of course if cash is tight... you can start with one TR8M-B and less drives... the system is fully upgradeable.
post #15 of 145
Quote:
Originally Posted by blackssr View Post

Why would you compress a Bluray? What is the point of it, if you want lossy just get the DVD.

40 GB down to 4 GB must look horrible..WTF?

I use DVDFab and store them on a WHS and playback via a Dune. (Not always for the weak at heart. The set up and maintance is not without some effort.) I prefer ISOs and can usually strip the non-essentials and get under 25G with out compression. This way I can always burn a back up copy to a BD25 and take with me on vacation if I want. (There's a BD player and big screen at the beach house where the family vacations) Kids can't be trusted with original disks!

I'm not sure what a movie would look like compressed from 25G or more down to 4G. Probably a lot like a DVD and DVDs don't look so good on a 110 inch screen. But hey, DVDs look great smaller screens. It all depends on your set-up and your personal taste. My $0.02
post #16 of 145
You might be surprised how well BDs can look when compressed down to smaller sizes. A movie <2 hours will probably have very few artifacts at 8-10GB, and if you convert to 720p 4GB will normally look quite good. I don't normally compress them, but it's a viable option if necessary.
post #17 of 145
Quote:
Originally Posted by bouchardino View Post

You might be surprised how well BDs can look when compressed down to smaller sizes. A movie <2 hours will probably have very few artifacts at 8-10GB, and if you convert to 720p 4GB will normally look quite good. I don't normally compress them, but it's a viable option if necessary.

Why bother, just get the DVD.
post #18 of 145
Quote:
Originally Posted by blackssr View Post

Why bother, just get the DVD.

I agree. For the price of the blank BD-r disk, you could get a used DVD. Even better, buy an extra Dune and pop a hard drive in with your movies on it. That gives you a backup. You can just move the hard drive between locations then.
post #19 of 145
Quote:
Originally Posted by Litlgi74 View Post

Depends on your needs...

Do yo require BD menus and extras? If so a 1:1 rip using AnyDVD HD and ImgBurner will do the trick.

If you just want HD audio, video and subtitles without all the extras... AnyDVD HD and ClownBD... works perfectly... This is the method I use to achieve perfect payback on my Dune.

In my experience with over 1000 DVD/BDs... ISO work best.

The great thing about the Dune Max/Duo (as well as the less expensive Prime/Base units if you can still get) one is that it can bitstream and decode HD Audio formats... and send them via HDMI or 7.1 Analog. So if your older Pioneer has 7.1 or 5.1 analog inputs... you can take advantage of HD audio either way.

PS... I am nut sure what your budget it is... but you might consider building a custom WHS... 2TB drives have come way down in price... If you are interested I can give you links to a highly recommended system.

thanks for your input here. I'm new to this (DVD/BD ripping stuff). When you guys ripp a particular DVD or BD are all the contents (video, audio, menu's, etc.,..) burned to a single "container"? Or do you end-up with a set of discrete files representing a single title?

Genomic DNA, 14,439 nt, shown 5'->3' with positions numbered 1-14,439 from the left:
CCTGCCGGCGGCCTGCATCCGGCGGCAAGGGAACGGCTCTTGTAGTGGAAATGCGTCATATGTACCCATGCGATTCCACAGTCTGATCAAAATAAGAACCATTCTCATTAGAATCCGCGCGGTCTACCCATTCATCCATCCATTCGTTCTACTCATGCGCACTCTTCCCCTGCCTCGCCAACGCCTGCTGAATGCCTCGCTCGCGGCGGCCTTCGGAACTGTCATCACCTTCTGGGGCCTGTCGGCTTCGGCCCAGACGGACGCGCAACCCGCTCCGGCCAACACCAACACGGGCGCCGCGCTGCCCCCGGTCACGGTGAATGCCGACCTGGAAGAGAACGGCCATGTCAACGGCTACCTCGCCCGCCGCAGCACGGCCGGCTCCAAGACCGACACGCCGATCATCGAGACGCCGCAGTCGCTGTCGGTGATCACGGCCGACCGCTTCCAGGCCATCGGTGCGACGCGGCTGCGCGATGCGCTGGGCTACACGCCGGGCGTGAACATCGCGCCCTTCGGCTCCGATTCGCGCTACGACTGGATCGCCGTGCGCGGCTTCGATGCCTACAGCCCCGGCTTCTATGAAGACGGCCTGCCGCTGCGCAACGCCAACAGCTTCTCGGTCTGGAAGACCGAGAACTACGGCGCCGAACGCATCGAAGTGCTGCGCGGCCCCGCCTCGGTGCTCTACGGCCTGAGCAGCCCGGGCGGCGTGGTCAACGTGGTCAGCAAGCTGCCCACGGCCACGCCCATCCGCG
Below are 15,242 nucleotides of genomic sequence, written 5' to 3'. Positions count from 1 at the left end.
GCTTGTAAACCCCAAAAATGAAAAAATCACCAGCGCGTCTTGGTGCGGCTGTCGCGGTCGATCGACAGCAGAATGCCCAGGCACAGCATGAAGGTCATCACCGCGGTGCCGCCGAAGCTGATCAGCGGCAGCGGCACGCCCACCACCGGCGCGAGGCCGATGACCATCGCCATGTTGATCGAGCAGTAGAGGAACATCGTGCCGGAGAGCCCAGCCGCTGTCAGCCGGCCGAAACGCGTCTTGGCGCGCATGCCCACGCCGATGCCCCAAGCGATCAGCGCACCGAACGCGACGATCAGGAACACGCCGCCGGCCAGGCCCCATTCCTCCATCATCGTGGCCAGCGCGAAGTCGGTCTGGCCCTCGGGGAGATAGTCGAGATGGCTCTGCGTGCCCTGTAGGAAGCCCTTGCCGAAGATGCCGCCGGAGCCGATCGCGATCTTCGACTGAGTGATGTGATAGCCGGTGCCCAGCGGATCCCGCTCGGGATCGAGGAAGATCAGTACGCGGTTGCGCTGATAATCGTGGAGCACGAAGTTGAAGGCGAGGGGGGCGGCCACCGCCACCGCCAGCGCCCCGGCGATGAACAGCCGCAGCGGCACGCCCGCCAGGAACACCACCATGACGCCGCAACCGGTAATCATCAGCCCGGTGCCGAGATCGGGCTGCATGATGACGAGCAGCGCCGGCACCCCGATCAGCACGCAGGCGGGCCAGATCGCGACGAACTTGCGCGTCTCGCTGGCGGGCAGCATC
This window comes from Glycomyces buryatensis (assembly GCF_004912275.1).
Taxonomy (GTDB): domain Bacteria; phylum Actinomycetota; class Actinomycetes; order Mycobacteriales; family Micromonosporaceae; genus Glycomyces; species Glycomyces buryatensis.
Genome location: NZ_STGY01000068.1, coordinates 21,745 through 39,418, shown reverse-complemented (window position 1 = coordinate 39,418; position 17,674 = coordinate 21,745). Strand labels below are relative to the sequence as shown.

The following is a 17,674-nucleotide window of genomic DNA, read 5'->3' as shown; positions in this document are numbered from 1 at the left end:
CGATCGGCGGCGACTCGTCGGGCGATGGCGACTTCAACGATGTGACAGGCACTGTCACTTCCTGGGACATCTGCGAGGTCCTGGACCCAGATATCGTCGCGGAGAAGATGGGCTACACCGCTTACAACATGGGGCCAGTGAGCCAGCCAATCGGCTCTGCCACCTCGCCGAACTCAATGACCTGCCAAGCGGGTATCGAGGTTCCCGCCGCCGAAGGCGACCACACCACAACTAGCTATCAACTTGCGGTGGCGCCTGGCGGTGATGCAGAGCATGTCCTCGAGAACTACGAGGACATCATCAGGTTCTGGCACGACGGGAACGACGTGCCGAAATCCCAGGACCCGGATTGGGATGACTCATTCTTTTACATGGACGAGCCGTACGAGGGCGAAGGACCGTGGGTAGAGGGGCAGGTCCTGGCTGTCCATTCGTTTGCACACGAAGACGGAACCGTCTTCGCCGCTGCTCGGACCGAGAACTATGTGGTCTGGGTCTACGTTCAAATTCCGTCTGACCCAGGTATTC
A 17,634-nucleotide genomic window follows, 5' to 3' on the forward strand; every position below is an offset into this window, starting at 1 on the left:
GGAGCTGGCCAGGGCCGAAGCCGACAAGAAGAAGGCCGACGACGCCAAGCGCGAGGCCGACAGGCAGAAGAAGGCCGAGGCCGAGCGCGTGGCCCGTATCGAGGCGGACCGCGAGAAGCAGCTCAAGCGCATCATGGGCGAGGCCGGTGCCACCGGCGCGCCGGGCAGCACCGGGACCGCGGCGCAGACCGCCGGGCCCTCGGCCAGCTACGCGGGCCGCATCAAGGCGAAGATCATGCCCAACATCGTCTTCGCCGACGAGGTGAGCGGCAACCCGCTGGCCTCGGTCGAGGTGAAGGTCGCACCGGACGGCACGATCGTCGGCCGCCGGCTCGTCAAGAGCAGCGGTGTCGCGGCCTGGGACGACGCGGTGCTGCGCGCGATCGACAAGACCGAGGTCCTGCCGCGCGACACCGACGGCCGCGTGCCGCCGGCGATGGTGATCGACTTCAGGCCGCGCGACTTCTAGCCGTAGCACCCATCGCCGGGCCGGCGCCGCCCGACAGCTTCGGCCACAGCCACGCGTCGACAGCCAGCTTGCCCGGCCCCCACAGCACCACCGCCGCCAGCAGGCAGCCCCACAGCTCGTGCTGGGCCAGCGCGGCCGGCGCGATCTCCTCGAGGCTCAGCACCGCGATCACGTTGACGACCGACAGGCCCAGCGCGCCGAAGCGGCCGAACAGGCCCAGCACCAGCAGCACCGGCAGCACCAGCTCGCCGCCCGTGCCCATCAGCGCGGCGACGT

post #20 of 145
Quote:
Originally Posted by WestCoastD View Post

thanks for your input here. I'm new to this (DVD/BD ripping stuff). When you guys ripp a particular DVD or BD are all the contents (video, audio, menu's, etc.,..) burned to a single "container"? Or do you end-up with a set of discrete files representing a single title?

In general, most opt to have everything in a single file (container). So you'd end up with a single .mkv, or .m2ts, or .iso file. It's up to you to figure out what you want in that container. I, personally, don't want menus, chapters, or special features, and I also often like to compress the files a bit so I use .mkv most of the time. As mentioned above (I think), there is a lot of great software to work with .mkv too, like makeMKV, mkvmerge, ClownBD, etc.

But yes, most of us end up with a single file. Life's much easier that way...
post #21 of 145
Quote:
Originally Posted by blackssr View Post

Why bother, just get the DVD.

I agree, I don't understand why people bother getting the Blu-Ray disc and then want it compressed. I thought we were fighting for higher bit rates and dual layer 50 gig discs and now people want to take it and compress the heck out of it or convert it to 720p? I guess I could understand using the rip for a take with you smaller file size solution but, I want to rip Blu-Rays to watch in my theater room and only the best will do. I'm trying to figure out everything I need to do that via this thread. Sounds like I'll need lots of storage for 85 Blu-rays so far.
post #22 of 145
Quote:
Originally Posted by Tom Bley View Post

I'm trying to figure out everything I need to do that via this thread. Sounds like I'll need lots of storage for 85 Blu-rays so far.

You could probably do it with 2TB of storage if you lose all the extra stuff and I did the math right. Not really a lot in todays world.
post #23 of 145
Quote:
Originally Posted by Tom Bley View Post

I agree, I don't understand why people bother getting the Blu-Ray disc and then want it compressed.